According to the Office of Pipeline Safety incident database, mechanical damage is responsible for the largest number of reportable incidents in onshore and offshore transmission pipelines. For this reason, work to experimentally characterize the effects of dents and gouges on pipeline integrity has been undertaken for many years. The consequences of a leak or a rupture due to mechanical damage in an offshore products pipeline can have a significant environmental impact and related cost penalties. As with gas pipelines, the repair of damage offshore, along with the lost product and through-put, imposes a significant cost burden. For this reason, much work has been carried out to quantify the effects of third-party damage on the serviceability of a pipeline. This paper presents results quantifying the effects of mechanical damage in thin-walled high pressure pipelines that will assist in developing a serviceability criterion for such pipelines. The approach used in this work was to extend a model for ductile flaw growth to deal with dents and gouges by accounting for their effects on both the crack-tip stress field and the pipe steel's resistance to flaw initiation and/or growth. This paper discusses the effects of the dent/gouge as it is manifest in the pipeline's deformation behavior and the near-crack stresses and strains. The dependence of the extent of damage is presented in terms of parameters that include the nature of the contact, the internal pressure, pipeline support conditions, shape of damage tool, internal pressure, and pipe size.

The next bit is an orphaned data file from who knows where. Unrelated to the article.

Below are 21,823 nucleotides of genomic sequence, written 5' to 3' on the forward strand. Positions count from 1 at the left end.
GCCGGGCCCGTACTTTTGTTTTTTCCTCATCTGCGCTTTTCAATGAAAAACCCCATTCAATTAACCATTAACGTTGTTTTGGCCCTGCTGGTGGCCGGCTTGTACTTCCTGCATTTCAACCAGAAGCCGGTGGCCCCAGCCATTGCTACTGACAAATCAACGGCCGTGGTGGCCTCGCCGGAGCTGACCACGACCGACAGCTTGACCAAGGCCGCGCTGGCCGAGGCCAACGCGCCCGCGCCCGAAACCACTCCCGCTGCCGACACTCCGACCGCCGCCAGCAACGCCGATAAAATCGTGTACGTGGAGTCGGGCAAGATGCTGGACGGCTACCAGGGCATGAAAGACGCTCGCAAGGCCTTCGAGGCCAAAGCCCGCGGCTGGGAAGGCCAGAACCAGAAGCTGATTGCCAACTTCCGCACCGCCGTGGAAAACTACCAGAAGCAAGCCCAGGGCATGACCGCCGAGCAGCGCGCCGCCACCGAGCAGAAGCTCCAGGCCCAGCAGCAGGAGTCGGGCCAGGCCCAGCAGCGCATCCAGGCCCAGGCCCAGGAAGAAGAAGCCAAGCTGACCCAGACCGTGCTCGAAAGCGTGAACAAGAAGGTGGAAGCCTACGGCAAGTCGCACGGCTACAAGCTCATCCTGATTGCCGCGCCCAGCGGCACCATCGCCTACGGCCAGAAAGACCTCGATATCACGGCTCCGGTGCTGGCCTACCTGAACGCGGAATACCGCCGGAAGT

The dominant incident category for onshore and offshore gas-transmission piping systems in the U. S. and elsewhere in the world is associated with outside forces. This has been the situation since formal record keeping and trend analysis of incidents began in the 1970's-and this situation is not expected to improve (e.g., see Anon, 1988).

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